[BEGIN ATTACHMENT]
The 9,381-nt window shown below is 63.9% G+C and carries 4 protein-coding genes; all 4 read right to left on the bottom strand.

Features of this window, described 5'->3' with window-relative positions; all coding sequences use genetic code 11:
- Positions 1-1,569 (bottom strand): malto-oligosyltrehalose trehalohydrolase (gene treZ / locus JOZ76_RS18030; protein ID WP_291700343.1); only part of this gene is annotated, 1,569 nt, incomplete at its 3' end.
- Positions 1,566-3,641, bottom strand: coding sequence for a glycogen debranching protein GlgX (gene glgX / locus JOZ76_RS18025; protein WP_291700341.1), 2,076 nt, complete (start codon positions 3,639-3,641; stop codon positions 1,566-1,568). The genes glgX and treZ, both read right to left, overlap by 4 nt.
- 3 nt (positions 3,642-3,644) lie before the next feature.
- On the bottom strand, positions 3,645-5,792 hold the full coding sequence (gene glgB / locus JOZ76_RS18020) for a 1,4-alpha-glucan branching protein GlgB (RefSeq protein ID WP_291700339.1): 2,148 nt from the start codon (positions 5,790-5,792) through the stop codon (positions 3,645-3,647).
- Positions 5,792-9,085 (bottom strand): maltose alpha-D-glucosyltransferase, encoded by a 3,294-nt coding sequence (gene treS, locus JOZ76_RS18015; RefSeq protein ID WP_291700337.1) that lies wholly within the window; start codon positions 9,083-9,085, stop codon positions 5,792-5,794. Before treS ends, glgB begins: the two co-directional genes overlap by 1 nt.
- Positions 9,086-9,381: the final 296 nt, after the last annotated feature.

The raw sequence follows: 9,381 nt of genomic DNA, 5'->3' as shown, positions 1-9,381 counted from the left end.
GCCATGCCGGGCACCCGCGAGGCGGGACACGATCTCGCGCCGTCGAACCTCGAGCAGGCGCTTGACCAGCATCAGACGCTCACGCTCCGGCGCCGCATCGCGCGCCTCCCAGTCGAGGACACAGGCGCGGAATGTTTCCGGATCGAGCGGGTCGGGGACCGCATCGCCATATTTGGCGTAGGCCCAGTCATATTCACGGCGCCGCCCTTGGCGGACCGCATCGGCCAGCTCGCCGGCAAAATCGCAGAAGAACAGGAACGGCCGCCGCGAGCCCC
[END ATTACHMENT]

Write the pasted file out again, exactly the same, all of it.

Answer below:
The 9,381-nt window shown below is 63.9% G+C and carries 4 protein-coding genes; all 4 read right to left on the bottom strand.

Features of this window, described 5'->3' with window-relative positions; all coding sequences use genetic code 11:
- Positions 1-1,569 (bottom strand): malto-oligosyltrehalose trehalohydrolase (gene treZ / locus JOZ76_RS18030; protein ID WP_291700343.1); only part of this gene is annotated, 1,569 nt, incomplete at its 3' end.
- Positions 1,566-3,641, bottom strand: coding sequence for a glycogen debranching protein GlgX (gene glgX / locus JOZ76_RS18025; protein WP_291700341.1), 2,076 nt, complete (start codon positions 3,639-3,641; stop codon positions 1,566-1,568). The genes glgX and treZ, both read right to left, overlap by 4 nt.
- 3 nt (positions 3,642-3,644) lie before the next feature.
- On the bottom strand, positions 3,645-5,792 hold the full coding sequence (gene glgB / locus JOZ76_RS18020) for a 1,4-alpha-glucan branching protein GlgB (RefSeq protein ID WP_291700339.1): 2,148 nt from the start codon (positions 5,790-5,792) through the stop codon (positions 3,645-3,647).
- Positions 5,792-9,085 (bottom strand): maltose alpha-D-glucosyltransferase, encoded by a 3,294-nt coding sequence (gene treS, locus JOZ76_RS18015; RefSeq protein ID WP_291700337.1) that lies wholly within the window; start codon positions 9,083-9,085, stop codon positions 5,792-5,794. Before treS ends, glgB begins: the two co-directional genes overlap by 1 nt.
- Positions 9,086-9,381: the final 296 nt, after the last annotated feature.

The raw sequence follows: 9,381 nt of genomic DNA, 5'->3' as shown, positions 1-9,381 counted from the left end.
GCCATGCCGGGCACCCGCGAGGCGGGACACGATCTCGCGCCGTCGAACCTCGAGCAGGCGCTTGACCAGCATCAGACGCTCACGCTCCGGCGCCGCATCGCGCGCCTCCCAGTCGAGGACACAGGCGCGGAATGTTTCCGGATCGAGCGGGTCGGGGACCGCATCGCCATATTTGGCGTAGGCCCAGTCATATTCACGGCGCCGCCCTTGGCGGACCGCATCGGCCAGCTCGCCGGCAAAATCGCAGAAGAACAGGAACGGCCGCCGCGAGCCCC